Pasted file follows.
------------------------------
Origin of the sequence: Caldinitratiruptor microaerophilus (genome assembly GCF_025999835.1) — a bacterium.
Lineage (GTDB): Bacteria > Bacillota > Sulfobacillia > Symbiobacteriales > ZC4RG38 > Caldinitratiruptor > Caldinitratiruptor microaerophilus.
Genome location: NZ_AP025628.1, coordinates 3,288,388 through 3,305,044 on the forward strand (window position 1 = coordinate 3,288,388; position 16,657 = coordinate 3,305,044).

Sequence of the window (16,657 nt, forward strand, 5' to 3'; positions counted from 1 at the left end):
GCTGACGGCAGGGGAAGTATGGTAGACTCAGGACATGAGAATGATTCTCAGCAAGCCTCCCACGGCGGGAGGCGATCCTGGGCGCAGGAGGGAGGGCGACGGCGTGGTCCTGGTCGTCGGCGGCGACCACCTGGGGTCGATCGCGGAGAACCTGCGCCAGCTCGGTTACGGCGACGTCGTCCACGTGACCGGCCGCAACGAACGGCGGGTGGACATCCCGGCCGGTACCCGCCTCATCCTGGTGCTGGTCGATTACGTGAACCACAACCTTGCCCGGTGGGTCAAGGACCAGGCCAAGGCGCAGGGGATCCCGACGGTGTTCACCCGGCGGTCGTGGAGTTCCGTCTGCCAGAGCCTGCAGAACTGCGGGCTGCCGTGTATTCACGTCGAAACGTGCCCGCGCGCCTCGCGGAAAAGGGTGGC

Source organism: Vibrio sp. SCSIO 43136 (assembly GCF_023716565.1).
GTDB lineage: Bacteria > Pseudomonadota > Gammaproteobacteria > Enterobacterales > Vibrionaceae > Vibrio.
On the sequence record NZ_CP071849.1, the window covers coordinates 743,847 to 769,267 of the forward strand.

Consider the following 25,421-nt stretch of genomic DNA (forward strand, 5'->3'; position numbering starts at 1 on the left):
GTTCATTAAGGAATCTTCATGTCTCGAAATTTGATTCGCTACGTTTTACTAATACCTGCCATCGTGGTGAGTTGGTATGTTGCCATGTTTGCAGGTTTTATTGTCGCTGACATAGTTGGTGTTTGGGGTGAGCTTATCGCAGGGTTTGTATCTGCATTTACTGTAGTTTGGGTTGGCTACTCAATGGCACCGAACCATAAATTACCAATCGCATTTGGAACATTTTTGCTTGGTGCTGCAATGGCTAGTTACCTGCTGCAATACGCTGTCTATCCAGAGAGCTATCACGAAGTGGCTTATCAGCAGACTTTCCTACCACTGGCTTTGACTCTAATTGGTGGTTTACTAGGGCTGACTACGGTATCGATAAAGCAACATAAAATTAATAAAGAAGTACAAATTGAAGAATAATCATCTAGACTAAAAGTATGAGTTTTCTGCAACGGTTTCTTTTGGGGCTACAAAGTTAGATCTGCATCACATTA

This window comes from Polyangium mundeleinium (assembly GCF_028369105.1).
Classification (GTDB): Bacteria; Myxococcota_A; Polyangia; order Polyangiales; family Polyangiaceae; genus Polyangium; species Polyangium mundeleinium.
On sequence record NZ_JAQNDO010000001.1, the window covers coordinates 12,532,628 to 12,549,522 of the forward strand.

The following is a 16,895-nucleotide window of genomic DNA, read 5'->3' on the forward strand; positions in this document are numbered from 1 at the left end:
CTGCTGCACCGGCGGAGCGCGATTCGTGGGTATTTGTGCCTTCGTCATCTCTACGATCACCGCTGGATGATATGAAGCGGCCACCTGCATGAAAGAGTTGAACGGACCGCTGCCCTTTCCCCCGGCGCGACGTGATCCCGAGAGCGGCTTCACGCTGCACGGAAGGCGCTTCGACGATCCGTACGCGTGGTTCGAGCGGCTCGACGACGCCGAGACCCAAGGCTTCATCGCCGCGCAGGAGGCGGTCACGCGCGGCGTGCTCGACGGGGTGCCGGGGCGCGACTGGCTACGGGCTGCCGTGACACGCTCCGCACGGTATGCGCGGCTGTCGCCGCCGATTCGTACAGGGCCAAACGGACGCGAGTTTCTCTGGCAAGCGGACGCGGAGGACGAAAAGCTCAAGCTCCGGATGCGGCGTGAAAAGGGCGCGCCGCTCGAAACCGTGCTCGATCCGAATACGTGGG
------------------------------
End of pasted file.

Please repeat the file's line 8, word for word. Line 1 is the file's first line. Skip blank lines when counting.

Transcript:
On the sequence record NZ_CP071849.1, the window covers coordinates 743,847 to 769,267 of the forward strand.